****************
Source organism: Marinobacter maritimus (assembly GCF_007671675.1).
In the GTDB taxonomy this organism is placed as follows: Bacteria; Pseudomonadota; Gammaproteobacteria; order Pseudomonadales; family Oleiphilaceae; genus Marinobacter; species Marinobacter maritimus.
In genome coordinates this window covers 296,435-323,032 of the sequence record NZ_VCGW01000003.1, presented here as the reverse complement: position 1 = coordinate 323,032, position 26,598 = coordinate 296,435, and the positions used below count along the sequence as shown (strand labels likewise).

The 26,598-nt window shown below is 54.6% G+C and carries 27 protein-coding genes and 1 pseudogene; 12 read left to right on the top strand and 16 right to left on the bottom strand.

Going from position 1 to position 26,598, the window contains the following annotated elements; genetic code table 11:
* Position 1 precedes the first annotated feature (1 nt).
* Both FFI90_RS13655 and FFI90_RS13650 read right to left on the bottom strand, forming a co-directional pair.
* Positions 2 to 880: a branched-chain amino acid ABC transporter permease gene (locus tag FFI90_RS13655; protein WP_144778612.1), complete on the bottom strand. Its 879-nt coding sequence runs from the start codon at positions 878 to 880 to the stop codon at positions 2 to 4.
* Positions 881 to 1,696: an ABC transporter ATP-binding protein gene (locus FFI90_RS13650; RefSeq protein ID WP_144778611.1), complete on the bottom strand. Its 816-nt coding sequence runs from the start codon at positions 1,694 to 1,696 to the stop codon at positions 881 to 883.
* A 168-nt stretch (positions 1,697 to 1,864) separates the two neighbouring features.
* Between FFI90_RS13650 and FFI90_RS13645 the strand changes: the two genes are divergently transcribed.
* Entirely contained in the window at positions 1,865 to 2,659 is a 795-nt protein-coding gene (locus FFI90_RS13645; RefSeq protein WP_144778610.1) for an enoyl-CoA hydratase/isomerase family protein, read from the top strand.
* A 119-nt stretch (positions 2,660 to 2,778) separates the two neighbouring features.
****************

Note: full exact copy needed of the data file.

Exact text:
Source organism: Marinobacter maritimus (assembly GCF_007671675.1).
In the GTDB taxonomy this organism is placed as follows: Bacteria; Pseudomonadota; Gammaproteobacteria; order Pseudomonadales; family Oleiphilaceae; genus Marinobacter; species Marinobacter maritimus.
In genome coordinates this window covers 296,435-323,032 of the sequence record NZ_VCGW01000003.1, presented here as the reverse complement: position 1 = coordinate 323,032, position 26,598 = coordinate 296,435, and the positions used below count along the sequence as shown (strand labels likewise).

The 26,598-nt window shown below is 54.6% G+C and carries 27 protein-coding genes and 1 pseudogene; 12 read left to right on the top strand and 16 right to left on the bottom strand.

Going from position 1 to position 26,598, the window contains the following annotated elements; genetic code table 11:
* Position 1 precedes the first annotated feature (1 nt).
* Both FFI90_RS13655 and FFI90_RS13650 read right to left on the bottom strand, forming a co-directional pair.
* Positions 2 to 880: a branched-chain amino acid ABC transporter permease gene (locus tag FFI90_RS13655; protein WP_144778612.1), complete on the bottom strand. Its 879-nt coding sequence runs from the start codon at positions 878 to 880 to the stop codon at positions 2 to 4.
* Positions 881 to 1,696: an ABC transporter ATP-binding protein gene (locus FFI90_RS13650; RefSeq protein ID WP_144778611.1), complete on the bottom strand. Its 816-nt coding sequence runs from the start codon at positions 1,694 to 1,696 to the stop codon at positions 881 to 883.
* A 168-nt stretch (positions 1,697 to 1,864) separates the two neighbouring features.
* Between FFI90_RS13650 and FFI90_RS13645 the strand changes: the two genes are divergently transcribed.
* Entirely contained in the window at positions 1,865 to 2,659 is a 795-nt protein-coding gene (locus FFI90_RS13645; RefSeq protein WP_144778610.1) for an enoyl-CoA hydratase/isomerase family protein, read from the top strand.
* A 119-nt stretch (positions 2,660 to 2,778) separates the two neighbouring features.